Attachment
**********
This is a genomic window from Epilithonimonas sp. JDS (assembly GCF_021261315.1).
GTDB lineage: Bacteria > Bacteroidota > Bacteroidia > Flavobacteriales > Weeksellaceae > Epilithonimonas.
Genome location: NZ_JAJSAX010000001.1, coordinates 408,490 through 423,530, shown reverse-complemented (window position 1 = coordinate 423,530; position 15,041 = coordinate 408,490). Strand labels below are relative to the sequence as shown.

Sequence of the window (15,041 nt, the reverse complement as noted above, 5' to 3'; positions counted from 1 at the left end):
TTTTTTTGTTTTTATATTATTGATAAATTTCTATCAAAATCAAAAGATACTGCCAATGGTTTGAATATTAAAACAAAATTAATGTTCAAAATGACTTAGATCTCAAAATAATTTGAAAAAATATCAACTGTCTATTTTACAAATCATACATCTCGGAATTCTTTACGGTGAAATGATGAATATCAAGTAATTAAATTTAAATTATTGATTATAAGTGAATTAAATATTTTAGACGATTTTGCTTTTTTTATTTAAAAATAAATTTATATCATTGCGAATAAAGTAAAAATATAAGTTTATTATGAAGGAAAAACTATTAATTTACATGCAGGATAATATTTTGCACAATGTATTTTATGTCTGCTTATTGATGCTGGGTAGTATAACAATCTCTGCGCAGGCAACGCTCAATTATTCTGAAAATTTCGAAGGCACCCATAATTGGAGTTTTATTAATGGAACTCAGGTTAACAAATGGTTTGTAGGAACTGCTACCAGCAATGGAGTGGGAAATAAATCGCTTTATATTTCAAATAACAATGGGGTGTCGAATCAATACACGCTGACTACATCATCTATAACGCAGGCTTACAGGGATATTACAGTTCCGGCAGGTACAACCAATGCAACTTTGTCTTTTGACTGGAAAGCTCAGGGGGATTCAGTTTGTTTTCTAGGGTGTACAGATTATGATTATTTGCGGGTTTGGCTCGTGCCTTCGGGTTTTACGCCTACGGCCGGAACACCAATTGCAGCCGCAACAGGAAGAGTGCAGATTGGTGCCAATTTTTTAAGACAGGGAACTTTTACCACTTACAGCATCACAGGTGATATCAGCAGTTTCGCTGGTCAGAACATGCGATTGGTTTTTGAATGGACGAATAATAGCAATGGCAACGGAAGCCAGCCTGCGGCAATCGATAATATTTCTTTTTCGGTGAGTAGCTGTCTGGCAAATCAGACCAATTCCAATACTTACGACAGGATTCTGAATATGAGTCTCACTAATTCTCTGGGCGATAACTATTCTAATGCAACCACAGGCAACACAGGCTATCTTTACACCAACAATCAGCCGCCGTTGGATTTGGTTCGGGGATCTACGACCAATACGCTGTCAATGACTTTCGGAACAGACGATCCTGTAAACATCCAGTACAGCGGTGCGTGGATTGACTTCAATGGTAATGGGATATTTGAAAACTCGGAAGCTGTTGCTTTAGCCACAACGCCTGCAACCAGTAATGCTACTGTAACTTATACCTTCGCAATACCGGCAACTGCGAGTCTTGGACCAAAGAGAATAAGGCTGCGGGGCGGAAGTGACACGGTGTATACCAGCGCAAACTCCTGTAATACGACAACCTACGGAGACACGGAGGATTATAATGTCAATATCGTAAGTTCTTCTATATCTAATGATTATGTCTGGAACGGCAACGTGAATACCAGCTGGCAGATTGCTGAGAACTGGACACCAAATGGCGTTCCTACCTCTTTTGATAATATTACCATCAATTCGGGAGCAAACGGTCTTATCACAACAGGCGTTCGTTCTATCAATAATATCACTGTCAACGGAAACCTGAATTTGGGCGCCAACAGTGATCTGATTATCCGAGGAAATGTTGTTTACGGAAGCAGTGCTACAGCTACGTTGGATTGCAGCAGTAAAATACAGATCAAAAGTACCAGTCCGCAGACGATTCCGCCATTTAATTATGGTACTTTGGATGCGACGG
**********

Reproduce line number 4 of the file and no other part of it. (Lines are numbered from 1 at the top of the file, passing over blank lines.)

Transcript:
Sequence of the window (15,041 nt, the reverse complement as noted above, 5' to 3'; positions counted from 1 at the left end):